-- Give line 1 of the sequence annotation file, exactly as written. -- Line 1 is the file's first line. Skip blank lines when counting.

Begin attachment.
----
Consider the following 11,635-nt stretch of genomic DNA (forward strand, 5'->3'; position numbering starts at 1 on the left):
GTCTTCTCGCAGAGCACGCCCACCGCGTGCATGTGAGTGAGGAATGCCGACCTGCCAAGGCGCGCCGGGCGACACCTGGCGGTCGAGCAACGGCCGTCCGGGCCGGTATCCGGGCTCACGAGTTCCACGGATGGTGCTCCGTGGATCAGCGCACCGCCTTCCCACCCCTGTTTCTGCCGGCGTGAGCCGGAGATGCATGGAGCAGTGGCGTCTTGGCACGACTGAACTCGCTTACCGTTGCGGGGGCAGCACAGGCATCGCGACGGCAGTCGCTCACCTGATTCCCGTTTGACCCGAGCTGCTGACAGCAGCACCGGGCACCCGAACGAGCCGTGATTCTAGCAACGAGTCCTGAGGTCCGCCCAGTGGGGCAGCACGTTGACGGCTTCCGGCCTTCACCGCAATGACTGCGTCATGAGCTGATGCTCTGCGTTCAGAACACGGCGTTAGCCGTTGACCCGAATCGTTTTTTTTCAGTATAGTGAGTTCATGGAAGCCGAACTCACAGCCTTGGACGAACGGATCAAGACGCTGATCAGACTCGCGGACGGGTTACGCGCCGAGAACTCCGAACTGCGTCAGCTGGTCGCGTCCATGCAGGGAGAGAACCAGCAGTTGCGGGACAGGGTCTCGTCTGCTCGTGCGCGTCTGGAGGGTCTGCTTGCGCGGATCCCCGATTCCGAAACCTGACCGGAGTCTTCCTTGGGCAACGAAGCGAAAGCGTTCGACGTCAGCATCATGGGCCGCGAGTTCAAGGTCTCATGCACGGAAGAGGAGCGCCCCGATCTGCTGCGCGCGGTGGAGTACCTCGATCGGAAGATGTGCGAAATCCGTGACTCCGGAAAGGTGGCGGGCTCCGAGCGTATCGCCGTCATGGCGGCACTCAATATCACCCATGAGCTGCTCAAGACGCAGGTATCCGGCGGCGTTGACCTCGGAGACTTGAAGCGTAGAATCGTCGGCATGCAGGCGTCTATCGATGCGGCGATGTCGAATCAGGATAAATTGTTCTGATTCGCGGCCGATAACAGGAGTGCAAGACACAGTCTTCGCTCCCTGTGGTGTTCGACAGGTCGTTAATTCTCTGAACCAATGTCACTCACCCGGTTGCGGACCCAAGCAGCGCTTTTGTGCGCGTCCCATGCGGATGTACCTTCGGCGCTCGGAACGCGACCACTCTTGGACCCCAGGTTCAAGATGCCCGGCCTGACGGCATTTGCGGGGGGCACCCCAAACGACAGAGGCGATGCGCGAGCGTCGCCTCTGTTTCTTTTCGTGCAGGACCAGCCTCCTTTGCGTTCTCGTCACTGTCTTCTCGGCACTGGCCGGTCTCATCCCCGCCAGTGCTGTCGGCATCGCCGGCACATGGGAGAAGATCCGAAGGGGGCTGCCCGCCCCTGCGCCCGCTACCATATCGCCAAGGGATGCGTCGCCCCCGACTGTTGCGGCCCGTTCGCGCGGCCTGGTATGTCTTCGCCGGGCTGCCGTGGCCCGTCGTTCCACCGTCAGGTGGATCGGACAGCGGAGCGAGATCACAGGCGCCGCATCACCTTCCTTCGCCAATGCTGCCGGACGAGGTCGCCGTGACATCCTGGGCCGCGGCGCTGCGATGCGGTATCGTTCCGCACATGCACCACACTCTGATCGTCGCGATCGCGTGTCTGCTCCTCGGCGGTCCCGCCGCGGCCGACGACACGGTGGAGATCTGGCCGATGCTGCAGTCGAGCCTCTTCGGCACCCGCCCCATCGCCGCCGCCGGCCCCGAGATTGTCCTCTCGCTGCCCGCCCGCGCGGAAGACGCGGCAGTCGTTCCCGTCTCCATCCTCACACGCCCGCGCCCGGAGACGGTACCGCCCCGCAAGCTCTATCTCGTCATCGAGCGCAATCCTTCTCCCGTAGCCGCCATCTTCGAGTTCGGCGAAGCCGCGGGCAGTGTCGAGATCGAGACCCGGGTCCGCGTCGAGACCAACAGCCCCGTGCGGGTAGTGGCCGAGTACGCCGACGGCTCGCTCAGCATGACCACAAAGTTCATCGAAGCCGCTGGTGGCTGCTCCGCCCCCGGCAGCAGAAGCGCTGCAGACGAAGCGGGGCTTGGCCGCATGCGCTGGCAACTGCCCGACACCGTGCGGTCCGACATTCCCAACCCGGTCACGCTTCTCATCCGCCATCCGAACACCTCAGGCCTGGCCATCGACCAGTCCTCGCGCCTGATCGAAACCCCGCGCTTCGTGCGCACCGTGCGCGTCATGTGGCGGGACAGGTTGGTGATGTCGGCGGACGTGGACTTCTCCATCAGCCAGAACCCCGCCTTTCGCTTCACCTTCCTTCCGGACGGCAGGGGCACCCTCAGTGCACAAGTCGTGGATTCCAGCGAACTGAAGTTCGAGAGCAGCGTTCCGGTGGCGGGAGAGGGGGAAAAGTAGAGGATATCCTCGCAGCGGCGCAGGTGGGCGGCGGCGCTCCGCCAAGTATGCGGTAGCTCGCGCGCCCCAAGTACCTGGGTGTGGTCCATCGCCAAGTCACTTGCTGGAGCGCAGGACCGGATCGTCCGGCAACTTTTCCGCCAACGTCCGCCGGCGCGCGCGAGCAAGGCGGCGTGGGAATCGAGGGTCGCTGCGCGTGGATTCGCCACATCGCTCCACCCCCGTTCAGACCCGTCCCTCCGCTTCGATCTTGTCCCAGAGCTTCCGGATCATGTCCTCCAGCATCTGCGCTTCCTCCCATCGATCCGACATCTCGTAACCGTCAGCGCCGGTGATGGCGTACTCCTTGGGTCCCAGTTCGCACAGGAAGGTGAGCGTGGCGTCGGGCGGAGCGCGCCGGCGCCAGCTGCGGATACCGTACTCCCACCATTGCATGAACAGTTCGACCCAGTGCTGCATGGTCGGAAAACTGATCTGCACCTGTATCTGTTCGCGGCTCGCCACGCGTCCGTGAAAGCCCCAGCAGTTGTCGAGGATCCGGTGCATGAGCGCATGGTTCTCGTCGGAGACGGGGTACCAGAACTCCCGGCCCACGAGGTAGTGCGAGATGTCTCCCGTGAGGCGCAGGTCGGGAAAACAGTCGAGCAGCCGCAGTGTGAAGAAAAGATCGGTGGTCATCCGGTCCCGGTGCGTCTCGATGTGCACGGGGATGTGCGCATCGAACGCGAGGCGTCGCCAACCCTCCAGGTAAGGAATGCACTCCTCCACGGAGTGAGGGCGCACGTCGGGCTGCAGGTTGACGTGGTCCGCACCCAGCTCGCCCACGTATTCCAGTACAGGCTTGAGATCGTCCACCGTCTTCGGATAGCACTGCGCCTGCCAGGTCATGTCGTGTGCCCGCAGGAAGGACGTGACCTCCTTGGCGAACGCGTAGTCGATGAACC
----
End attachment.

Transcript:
Consider the following 11,635-nt stretch of genomic DNA (forward strand, 5'->3'; position numbering starts at 1 on the left):